Shrinkflation is particularly common in the confectionary industry, with chocolate bars and sweets the most high profile culprits. But the phenomenon can be seen in other household items too – although it often goes undetected. While the Office for National Statistics has released data on the type of products that are shrinking, it won’t be drawn on individual brand names.
However, research from consumer group Which? revealed five products that have sneakily shrunk over time.
McVitie’s packet of dark chocolate digestive biscuits have shrunk from 332g to 300g, a 10% reduction – which is good for your waistline but not necessarily your wallet. In Tesco the biscuits were sold for £1.59 before they shrank and have increased to £1.69 after, according to Which? However, the 300g packet is currently being sold for £1.50 on Tesco’s website – a 6% reduction in price for a product that is 10% smaller.
Tropicana reduced the size of its carton of Creations Pure Premium Orange & Raspberry juice from one litre to 850ml. However, the juice was still initially on sale in Asda for the same price – £2.48. A price check on Monday shows that it is now available on Asda’s website for a slightly cheaper price of £2.30 – a price reduction of 7%, even as the quantity was reduced by 15%.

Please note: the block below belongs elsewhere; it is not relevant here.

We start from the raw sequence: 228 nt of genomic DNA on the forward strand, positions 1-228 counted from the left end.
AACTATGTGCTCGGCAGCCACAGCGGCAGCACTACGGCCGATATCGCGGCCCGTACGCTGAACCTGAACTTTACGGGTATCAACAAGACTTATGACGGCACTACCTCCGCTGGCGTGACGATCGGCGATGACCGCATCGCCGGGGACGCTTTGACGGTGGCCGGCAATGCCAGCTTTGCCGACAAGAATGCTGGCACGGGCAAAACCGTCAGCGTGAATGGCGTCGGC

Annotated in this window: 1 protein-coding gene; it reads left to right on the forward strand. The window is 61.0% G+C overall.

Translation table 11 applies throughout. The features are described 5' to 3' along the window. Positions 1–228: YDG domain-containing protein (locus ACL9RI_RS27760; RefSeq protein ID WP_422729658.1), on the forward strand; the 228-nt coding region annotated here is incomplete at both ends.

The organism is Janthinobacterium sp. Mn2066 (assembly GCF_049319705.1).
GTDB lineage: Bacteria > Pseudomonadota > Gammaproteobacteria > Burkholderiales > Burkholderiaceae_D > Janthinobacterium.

A packet of Percol Fairtrade Guatemala Coffee has shrunk in size from 227g to 200g, a reduction of 12%. This coffee was £3.90 in Sainsbury’s and Waitrose before the reduction, and £3.65 and £3.75 respectively after, according to Which? – on both instances costing more per 100g. It is currently being sold for £3.65 on the Ocado website.
The tube of Sensodyne Total Care Extra Fresh toothpaste decreased in size from 100ml to 75ml, a 25% reduction, Which? found during its research. Tesco had the product on sale for £2.40, reduced from £3.60, before it shrank to its present size. After the reduction it was priced at £3.49, representing poorer value for a smaller product. It is presently on sale on the Boots website for £3.50, or you can get two tubes for £4, which is cheaper per tube, provided that you want to buy two.
Bringing a new meaning to the phrase “being caught short”, toilet roll has shrunk in size without the price going down. In tests conducted from 2015 onwards, Which? found that a standard Andrex four-pack toilet roll had been cut down from 240 to 221 sheets, a reduction of 8%. Yet the retail price had remained around £2. A price check on Monday revealed a four-pack of Andrex Classic White now costs £2.20 online at Tesco’s and at Sainsbury’s – while the average number of sheets had fallen again to 200.
Meanwhile, our favourite is the Cadbury’s Crème Egg multi-pack which has shrunk from six to five eggs in a box! Is there no end to manufactures and retailers cheeky tricks?
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